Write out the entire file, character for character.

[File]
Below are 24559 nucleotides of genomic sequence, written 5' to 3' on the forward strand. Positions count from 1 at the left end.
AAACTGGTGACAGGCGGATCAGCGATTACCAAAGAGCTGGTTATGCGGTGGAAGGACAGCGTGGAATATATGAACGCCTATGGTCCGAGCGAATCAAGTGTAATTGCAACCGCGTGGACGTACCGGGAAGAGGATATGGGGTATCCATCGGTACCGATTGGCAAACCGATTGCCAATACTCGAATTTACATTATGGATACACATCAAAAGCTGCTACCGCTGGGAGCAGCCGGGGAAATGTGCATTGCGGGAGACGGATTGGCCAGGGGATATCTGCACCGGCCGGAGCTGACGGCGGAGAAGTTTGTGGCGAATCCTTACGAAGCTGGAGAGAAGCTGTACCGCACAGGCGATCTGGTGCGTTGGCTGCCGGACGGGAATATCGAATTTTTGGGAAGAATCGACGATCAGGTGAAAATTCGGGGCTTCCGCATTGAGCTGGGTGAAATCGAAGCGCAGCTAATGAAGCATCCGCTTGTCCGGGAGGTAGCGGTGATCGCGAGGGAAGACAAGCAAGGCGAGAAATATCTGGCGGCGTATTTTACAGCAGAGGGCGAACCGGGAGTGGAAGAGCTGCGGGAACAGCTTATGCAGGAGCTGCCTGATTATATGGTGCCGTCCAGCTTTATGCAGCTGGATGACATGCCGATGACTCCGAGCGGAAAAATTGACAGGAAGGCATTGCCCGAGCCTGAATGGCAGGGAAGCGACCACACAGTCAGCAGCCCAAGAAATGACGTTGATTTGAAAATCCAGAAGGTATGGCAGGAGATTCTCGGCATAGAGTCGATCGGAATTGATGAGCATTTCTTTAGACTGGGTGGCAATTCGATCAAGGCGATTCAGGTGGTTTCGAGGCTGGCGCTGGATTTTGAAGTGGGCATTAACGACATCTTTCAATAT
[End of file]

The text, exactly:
Below are 24559 nucleotides of genomic sequence, written 5' to 3' on the forward strand. Positions count from 1 at the left end.
AAACTGGTGACAGGCGGATCAGCGATTACCAAAGAGCTGGTTATGCGGTGGAAGGACAGCGTGGAATATATGAACGCCTATGGTCCGAGCGAATCAAGTGTAATTGCAACCGCGTGGACGTACCGGGAAGAGGATATGGGGTATCCATCGGTACCGATTGGCAAACCGATTGCCAATACTCGAATTTACATTATGGATACACATCAAAAGCTGCTACCGCTGGGAGCAGCCGGGGAAATGTGCATTGCGGGAGACGGATTGGCCAGGGGATATCTGCACCGGCCGGAGCTGACGGCGGAGAAGTTTGTGGCGAATCCTTACGAAGCTGGAGAGAAGCTGTACCGCACAGGCGATCTGGTGCGTTGGCTGCCGGACGGGAATATCGAATTTTTGGGAAGAATCGACGATCAGGTGAAAATTCGGGGCTTCCGCATTGAGCTGGGTGAAATCGAAGCGCAGCTAATGAAGCATCCGCTTGTCCGGGAGGTAGCGGTGATCGCGAGGGAAGACAAGCAAGGCGAGAAATATCTGGCGGCGTATTTTACAGCAGAGGGCGAACCGGGAGTGGAAGAGCTGCGGGAACAGCTTATGCAGGAGCTGCCTGATTATATGGTGCCGTCCAGCTTTATGCAGCTGGATGACATGCCGATGACTCCGAGCGGAAAAATTGACAGGAAGGCATTGCCCGAGCCTGAATGGCAGGGAAGCGACCACACAGTCAGCAGCCCAAGAAATGACGTTGATTTGAAAATCCAGAAGGTATGGCAGGAGATTCTCGGCATAGAGTCGATCGGAATTGATGAGCATTTCTTTAGACTGGGTGGCAATTCGATCAAGGCGATTCAGGTGGTTTCGAGGCTGGCGCTGGATTTTGAAGTGGGCATTAACGACATCTTTCAATAT